Should you prune in winter? Late winter or early spring is indeed the best time to prune most deciduous trees and shrubs, but not all! See our list of which trees and shrubs to prune and get some general pruning tips for the season.
Why Prune in Late Winter or Early Spring?
In temperate regions, most plants go dormant during the winter. This is the time of year when they’ve halted active growth and have hunkered down for the cold weather. Because of this dormancy, late winter and early spring are typically the best times to make any adjustments to the shapes of many trees and shrubs. Why?
Pruning while a plant is dormant makes it easier for the plant to recover which is important for next year’s flowers. By pruning BEFORE any new growth starts, the plant puts energy towards producing new, healthy growth when the warmer temperatures of spring roll around. Practically speaking, it’s also a lot easier to see the true shape of deciduous plants in the winter, since their foliage is gone.
When you should prune is often tied to one question: When do your shrubs flower? The spring-flowering shrubs such as azaleas get pruned after they bloom in late spring or summer. The summer-flowering shrubs such as butterfly bush can be pruned in winter or early spring. Why? It’s related to whether flowers bud on “old” wood or “new” wood: In late winter and early spring, prune shrubs that form their flower buds on “new” wood (i.e., growth that will occur in the coming spring). Examples include: abelia, beautyberry, butterfly bush, summer- or fall-blooming clematis, smooth hydrangeas, panicle hydrangeas, potentilla, roses, rose of sharon, dogwoods, Japanese spirea, St. Johnswort, and summersweet.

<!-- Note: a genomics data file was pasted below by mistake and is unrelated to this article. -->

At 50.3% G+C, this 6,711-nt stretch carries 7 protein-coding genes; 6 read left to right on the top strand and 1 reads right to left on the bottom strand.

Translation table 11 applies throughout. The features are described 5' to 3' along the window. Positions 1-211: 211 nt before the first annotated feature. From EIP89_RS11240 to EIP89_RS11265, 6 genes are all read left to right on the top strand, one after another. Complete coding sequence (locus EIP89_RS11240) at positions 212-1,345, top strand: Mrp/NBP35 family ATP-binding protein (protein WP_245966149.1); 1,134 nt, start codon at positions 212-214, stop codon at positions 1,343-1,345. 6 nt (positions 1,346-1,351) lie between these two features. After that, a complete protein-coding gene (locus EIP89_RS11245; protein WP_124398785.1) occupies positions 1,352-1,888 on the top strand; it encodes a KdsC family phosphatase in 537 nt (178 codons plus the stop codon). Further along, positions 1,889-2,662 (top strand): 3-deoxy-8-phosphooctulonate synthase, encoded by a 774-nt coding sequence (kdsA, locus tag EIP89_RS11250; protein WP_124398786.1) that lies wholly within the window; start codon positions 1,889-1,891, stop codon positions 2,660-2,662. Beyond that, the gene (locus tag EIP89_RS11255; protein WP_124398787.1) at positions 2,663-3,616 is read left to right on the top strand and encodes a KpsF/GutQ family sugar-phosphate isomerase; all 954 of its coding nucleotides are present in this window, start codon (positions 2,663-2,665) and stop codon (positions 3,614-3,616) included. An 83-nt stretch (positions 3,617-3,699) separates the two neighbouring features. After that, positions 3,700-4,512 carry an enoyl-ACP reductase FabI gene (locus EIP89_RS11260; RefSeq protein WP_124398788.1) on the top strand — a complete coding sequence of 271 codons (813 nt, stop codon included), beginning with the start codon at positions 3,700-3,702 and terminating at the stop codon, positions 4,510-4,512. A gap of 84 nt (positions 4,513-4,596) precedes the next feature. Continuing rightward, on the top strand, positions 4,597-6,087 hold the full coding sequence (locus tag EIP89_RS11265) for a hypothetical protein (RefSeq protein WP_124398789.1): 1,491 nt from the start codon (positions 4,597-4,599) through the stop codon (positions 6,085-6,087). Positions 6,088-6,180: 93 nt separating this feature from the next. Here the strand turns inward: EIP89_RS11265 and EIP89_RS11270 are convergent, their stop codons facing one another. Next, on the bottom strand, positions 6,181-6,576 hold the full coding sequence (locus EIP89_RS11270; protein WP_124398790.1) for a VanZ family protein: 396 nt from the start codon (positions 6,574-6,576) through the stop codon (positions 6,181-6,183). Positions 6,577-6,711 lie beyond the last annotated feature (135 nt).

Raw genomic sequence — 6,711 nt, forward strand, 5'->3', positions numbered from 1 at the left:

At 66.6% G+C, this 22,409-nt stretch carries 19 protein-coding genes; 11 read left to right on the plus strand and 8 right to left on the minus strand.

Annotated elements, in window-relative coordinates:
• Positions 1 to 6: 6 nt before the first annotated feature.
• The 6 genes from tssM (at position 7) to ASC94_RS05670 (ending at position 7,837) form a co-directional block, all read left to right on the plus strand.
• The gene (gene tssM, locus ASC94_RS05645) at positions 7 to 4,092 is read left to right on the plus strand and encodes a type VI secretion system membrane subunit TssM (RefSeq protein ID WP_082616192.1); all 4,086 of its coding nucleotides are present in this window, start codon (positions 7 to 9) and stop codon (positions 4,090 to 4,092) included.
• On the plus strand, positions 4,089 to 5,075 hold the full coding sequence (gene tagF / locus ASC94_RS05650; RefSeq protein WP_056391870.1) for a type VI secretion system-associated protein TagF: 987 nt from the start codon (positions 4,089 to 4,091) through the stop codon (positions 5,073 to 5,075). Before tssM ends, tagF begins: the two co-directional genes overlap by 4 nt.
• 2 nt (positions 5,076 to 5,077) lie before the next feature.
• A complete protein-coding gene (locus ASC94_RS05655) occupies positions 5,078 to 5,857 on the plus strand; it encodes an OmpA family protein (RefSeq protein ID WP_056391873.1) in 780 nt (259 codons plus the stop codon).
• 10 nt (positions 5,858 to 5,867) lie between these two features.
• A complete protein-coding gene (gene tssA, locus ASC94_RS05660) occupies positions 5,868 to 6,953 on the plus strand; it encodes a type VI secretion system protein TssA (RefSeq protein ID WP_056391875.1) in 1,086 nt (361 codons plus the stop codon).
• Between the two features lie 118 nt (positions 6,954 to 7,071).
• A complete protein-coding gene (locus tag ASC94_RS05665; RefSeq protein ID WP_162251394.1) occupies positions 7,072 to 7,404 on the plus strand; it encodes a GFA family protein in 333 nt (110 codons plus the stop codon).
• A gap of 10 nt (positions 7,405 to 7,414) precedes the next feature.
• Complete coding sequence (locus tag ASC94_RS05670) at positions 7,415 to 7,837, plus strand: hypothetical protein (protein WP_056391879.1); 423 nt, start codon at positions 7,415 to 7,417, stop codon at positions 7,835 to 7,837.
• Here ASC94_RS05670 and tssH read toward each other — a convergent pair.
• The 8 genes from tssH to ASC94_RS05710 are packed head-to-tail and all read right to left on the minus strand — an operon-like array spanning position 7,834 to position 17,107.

Wait until late spring or early summer (after flowers fade) to prune shrubs that bloom on “old” wood (i.e., growth from the previous year). Examples are: azalea, beautybush, bridalwreath spirea, spring-blooming clematis, cotoneaster, deutzia, enkianthus, flowering almond, forsythia, mophead hydrangeas, lilacs, mock orange, mountain laurel, ninebark, oakleaf hydrangea, pieris, rhododendron, viburnum, Virginia sweetspire, weigela, wisteria, and witch hazel. If you cut them too early, you’ll cut off the buds that would’ve opened this spring! The best time to prune spring-blooming shrubs is right after the spring blooms fade.
When to Prune Trees and Evergreens
Prune evergreen shrubs (yew, holly, and boxwoods) and evergreen trees (spruce, fir) in late winter or early spring when they are still dormant and before new growth begins. Pines are pruned in early June to early July. Prune shade trees, such as oak, sweetgum, maple, katsura and hornbeam in late winter or early spring. Wait to prune spring-flowering trees, such as dogwood, redbud, cherry, pear, and magnolia, until after they flower. Read more about this here.
Sometimes, it’s hard to tell if a tree has dead branches higher up unless you climb it. For this reason, it may be prudent to hire a tree trimmer to prune any dead trees once every 3 years. To prune shorter trees yourself, look into tree pruners with long-reach poles so that you can keep your own feet safely on the ground.
Trees and Shrubs to Prune in Late Winter or Early Spring